7. Emma Ruth Rundle – Marked For Death
Relationships are never fun, and no one communicated their ugly side this year better than Emma Ruth Rundle. The title track from her new album, Marked For Death is a bit of a warped moment of heavy alt-rock that could be read into as a mutually destructive co-dependent. “Who else is gonna love someone like you that’s marked for death?” she asks, almost a subliminal put-down that comes full circle as the same question is directed back at herself. Whatever you extrapolate from it, there’s no doubt it’s a searing, unflinching, and unforgettable take.
6. Solange – Cranes In The Sky
While Knowles the Elder was quotable in the bombastic sense (see next track), the first of two Solange tracks in our list was quotable on a different level. Cranes In The Sky narrowly misses out on our top five in favour of the album track that sums up the M.O. more directly, but there’s no doubt that this one is a sumptuous beauty that carefully dresses its race-based disillusionment with daydream melody, harmonies as high as those eponymous structures, and a sense of ennui that’s general enough to reach out to a wider audience.
5. Beyoncé – Formation
In some ways, Formation was a bit of a red herring in the Lemonade campaign, and the reason we didn’t love this record (or the subsequent tour) as much as her previous work. The conversation around both these things turned to sordid relationship sleuthing and quotable one-liners (give the Becky thing a rest now, white people) rather than what it should have been: the Superbowl performance, the social media commentary that didn’t really translate to her music, and this song that see Beyoncé finally taking vocal ownership of her background with one of her finest songs to date. She’s the fire to her sister’s ice-cool approach, a soul rightfully angry but turning it into an masterclass in political R&B.
4. Ariana Grande – Into You
Find us a better pop song this year. Seriously – Ms Grande’s album may have been a bit of a disappointment but what better single for it (and her) to be remembered by than this one. We’d even go as far as to say that Into You is perfect in the way it combines new and old pop tropes to create the ideal structure: the dream three-way of verse, bridge and chorus (that chorus though) topped off by Grande’s most effortless and confident performance to date. “A little less conversation and a little more touch my body” just became the defining line for a generation, to be honest.
3. James Blake – Modern Soul
“I want it to be over, I want it to be over”. Words uttered in various permutations over the years, but never as utterly and painfully believable as when they came from James Blake’s Modern Soul this year. Whether that phrase is about the relationship or the feeling after it, Modern Soul seems like both an appropriate genre label for Blake and also very much summation for what is the contemporary break-up song. This isn’t the Adele-level gut-wrench warbling, instead the mopey millennial sound of a love crystallised in all its joy and pain, cemented with inventive arrangements, and one that will make you weep with both sympathy and empathy.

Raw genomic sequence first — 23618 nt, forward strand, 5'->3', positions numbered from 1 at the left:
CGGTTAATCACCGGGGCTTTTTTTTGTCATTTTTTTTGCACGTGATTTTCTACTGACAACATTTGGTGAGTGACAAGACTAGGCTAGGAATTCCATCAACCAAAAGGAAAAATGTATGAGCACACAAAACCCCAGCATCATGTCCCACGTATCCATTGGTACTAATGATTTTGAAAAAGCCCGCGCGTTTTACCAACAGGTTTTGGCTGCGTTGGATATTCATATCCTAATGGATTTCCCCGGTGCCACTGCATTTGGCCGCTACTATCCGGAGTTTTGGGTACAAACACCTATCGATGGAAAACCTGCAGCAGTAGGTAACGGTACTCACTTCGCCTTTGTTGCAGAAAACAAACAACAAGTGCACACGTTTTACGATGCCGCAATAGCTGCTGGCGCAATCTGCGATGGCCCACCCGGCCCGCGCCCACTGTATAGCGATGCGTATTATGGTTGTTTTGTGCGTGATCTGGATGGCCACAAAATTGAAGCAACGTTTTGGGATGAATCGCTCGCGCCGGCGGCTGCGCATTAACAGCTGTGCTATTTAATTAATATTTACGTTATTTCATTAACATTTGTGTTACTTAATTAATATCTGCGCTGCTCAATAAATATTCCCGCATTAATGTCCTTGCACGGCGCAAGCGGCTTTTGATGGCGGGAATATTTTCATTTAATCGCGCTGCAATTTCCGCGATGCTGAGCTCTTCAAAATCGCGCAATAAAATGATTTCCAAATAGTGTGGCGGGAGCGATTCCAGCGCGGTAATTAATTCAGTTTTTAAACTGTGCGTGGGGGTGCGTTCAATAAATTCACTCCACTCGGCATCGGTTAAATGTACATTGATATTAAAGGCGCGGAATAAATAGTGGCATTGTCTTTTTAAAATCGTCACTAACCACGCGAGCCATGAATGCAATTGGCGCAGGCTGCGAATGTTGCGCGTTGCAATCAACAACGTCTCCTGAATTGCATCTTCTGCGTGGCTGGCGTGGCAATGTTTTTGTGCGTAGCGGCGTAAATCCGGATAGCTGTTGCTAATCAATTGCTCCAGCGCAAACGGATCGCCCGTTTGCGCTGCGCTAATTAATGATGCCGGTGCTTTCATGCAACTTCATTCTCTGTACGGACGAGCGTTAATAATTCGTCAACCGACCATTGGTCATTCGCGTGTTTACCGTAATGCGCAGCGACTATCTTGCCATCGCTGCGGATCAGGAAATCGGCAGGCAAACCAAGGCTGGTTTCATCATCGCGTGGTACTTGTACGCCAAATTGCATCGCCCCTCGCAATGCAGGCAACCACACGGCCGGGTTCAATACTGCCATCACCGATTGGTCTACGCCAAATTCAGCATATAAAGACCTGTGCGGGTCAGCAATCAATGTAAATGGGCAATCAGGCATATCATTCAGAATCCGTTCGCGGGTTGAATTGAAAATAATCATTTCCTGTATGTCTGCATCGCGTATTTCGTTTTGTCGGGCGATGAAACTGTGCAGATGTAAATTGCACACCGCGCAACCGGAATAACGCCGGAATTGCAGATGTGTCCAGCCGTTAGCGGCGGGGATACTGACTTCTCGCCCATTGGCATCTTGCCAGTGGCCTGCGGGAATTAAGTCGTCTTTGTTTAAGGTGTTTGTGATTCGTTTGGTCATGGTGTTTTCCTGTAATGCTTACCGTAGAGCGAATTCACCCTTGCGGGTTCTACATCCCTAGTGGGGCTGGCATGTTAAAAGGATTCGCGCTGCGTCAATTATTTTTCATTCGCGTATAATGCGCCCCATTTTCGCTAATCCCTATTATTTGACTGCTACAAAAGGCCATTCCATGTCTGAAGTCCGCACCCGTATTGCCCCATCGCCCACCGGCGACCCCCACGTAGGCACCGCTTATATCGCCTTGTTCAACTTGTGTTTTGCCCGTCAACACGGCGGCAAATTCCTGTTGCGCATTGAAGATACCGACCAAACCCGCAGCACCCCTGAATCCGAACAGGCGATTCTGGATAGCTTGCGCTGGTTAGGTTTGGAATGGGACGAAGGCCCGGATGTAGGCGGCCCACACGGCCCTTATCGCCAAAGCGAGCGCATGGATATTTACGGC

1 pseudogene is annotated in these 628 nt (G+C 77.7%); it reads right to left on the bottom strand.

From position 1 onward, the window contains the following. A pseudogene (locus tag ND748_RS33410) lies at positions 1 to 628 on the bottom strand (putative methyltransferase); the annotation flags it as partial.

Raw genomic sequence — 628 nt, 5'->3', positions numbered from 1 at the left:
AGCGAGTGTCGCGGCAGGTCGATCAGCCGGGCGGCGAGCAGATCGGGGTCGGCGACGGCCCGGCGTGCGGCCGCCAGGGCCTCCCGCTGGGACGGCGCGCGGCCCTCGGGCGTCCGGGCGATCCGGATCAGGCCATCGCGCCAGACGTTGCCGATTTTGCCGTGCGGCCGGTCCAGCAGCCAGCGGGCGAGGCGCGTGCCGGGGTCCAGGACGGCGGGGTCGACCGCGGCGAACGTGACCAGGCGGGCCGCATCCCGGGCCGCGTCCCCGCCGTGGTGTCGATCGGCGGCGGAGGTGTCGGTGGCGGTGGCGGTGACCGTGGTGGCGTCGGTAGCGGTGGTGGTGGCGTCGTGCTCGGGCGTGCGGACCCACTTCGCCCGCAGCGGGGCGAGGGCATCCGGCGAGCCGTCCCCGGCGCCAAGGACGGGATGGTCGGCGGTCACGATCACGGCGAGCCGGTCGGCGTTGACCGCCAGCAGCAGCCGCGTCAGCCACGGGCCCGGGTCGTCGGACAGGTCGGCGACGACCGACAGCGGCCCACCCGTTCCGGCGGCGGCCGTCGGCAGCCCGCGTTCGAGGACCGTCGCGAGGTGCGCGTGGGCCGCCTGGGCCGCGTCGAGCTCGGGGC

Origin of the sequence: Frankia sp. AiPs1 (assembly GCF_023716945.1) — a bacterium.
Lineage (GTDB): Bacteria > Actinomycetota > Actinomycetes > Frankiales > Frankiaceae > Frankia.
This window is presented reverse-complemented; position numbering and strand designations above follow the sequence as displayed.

2. Solange – F.U.B.U.
Yep, two songs by Knowles Jr in our top ten. But if there’s one track that pipped even Cranes In The Sky from our favourite album of the year, it’s F.U.B.U. or, elaborated, “For Us By Us”. The reason? It sums up the ethos of the record in a way that not many songs do: Solange’s exasperation is slight (“when a nigga try to board they plane/ and they ask you what’s your name again/ cos they thinking yeah you’re all the same”) but her message is so marvellously clear. POCs may have conquered the world but we’ll always be downtrodden by those with the superiority complex, humiliated the way Solange has very publicly been because of stereotypes, and yet this is how we choose to react: with soaring, mellifluous R&B tones, tip-toed brass backing, and the muted but resolute words that says we don’t need to raise a riot to firmly let you know we’re not going anywhere.
1. Frank Ocean – Pink + White
In a year mired in despair and tragedy, there was no take that seemed more rose-tinted even in its acceptance than Pink + White. Even when Frank Ocean declares “it’s all downhill from here”, it’s surrounded by a host of emotion: nostalgia, the comfort of the familiar, and the celestial sound of acceptance. That’s the beauty of this song and the reason it sits at the top of our list this year, especially given 2016 has been the sort of 12 months that desperately needs it.
Co-written with Pharrell and – shock – Tyler The Creator (depending on which source you believe), the delicate piano and light string arrangement takes in the best and warmest side of all the artists involved for something that tackles the inevitable elements of life (fear, mortality) and makes peace with them in the most beautiful way imaginable. All that and we haven’t even touched on the fact that a little-known lady jumps in on the end; only Frank Ocean could relegate Beyoncé to backing-vocal status and still, somehow, have her elevate this song to a goosebump-inducing level with heavenly harmonies, touching the sky referenced in the title and looking down on all this shit with carefree bliss.